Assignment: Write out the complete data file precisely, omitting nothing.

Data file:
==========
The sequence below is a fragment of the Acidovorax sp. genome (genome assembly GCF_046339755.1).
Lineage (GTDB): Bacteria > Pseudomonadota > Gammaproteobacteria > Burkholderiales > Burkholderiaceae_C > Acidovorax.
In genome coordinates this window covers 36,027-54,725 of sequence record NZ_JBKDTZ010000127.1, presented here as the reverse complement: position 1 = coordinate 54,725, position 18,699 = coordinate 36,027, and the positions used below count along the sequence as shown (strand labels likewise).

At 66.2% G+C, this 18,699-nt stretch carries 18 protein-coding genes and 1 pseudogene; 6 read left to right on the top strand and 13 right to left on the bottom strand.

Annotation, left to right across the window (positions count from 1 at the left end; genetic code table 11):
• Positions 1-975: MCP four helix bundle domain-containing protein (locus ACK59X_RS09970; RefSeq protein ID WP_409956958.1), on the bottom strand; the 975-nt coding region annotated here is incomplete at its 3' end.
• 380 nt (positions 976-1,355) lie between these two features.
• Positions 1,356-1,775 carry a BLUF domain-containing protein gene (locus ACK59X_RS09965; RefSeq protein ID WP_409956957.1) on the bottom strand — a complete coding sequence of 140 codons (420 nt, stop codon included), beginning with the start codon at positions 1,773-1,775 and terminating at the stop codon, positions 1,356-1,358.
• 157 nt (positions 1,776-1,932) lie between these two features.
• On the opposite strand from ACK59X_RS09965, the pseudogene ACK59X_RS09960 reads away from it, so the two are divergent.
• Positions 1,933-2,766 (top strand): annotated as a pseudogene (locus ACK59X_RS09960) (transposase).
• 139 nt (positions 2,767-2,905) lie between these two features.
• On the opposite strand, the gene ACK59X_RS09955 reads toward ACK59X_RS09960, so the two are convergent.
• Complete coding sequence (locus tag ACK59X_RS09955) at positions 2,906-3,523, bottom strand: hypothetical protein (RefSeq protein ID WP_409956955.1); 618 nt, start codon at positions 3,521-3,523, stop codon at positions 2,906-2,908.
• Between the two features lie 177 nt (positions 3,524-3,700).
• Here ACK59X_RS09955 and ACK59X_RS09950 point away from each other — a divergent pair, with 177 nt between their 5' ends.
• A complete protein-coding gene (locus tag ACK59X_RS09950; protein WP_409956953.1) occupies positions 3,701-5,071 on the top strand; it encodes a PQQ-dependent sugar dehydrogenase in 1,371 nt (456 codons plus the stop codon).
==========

The sequence below is a fragment of the Acidovorax sp. genome (genome assembly GCF_046339755.1).
Lineage (GTDB): Bacteria > Pseudomonadota > Gammaproteobacteria > Burkholderiales > Burkholderiaceae_C > Acidovorax.
In genome coordinates this window covers 36,027-54,725 of sequence record NZ_JBKDTZ010000127.1, presented here as the reverse complement: position 1 = coordinate 54,725, position 18,699 = coordinate 36,027, and the positions used below count along the sequence as shown (strand labels likewise).

At 66.2% G+C, this 18,699-nt stretch carries 18 protein-coding genes and 1 pseudogene; 6 read left to right on the top strand and 13 right to left on the bottom strand.

Annotation, left to right across the window (positions count from 1 at the left end; genetic code table 11):
• Positions 1-975: MCP four helix bundle domain-containing protein (locus ACK59X_RS09970; RefSeq protein ID WP_409956958.1), on the bottom strand; the 975-nt coding region annotated here is incomplete at its 3' end.
• 380 nt (positions 976-1,355) lie between these two features.
• Positions 1,356-1,775 carry a BLUF domain-containing protein gene (locus ACK59X_RS09965; RefSeq protein ID WP_409956957.1) on the bottom strand — a complete coding sequence of 140 codons (420 nt, stop codon included), beginning with the start codon at positions 1,773-1,775 and terminating at the stop codon, positions 1,356-1,358.
• 157 nt (positions 1,776-1,932) lie between these two features.
• On the opposite strand from ACK59X_RS09965, the pseudogene ACK59X_RS09960 reads away from it, so the two are divergent.
• Positions 1,933-2,766 (top strand): annotated as a pseudogene (locus ACK59X_RS09960) (transposase).
• 139 nt (positions 2,767-2,905) lie between these two features.
• On the opposite strand, the gene ACK59X_RS09955 reads toward ACK59X_RS09960, so the two are convergent.
• Complete coding sequence (locus tag ACK59X_RS09955) at positions 2,906-3,523, bottom strand: hypothetical protein (RefSeq protein ID WP_409956955.1); 618 nt, start codon at positions 3,521-3,523, stop codon at positions 2,906-2,908.
• Between the two features lie 177 nt (positions 3,524-3,700).
• Here ACK59X_RS09955 and ACK59X_RS09950 point away from each other — a divergent pair, with 177 nt between their 5' ends.
• A complete protein-coding gene (locus tag ACK59X_RS09950; protein WP_409956953.1) occupies positions 3,701-5,071 on the top strand; it encodes a PQQ-dependent sugar dehydrogenase in 1,371 nt (456 codons plus the stop codon).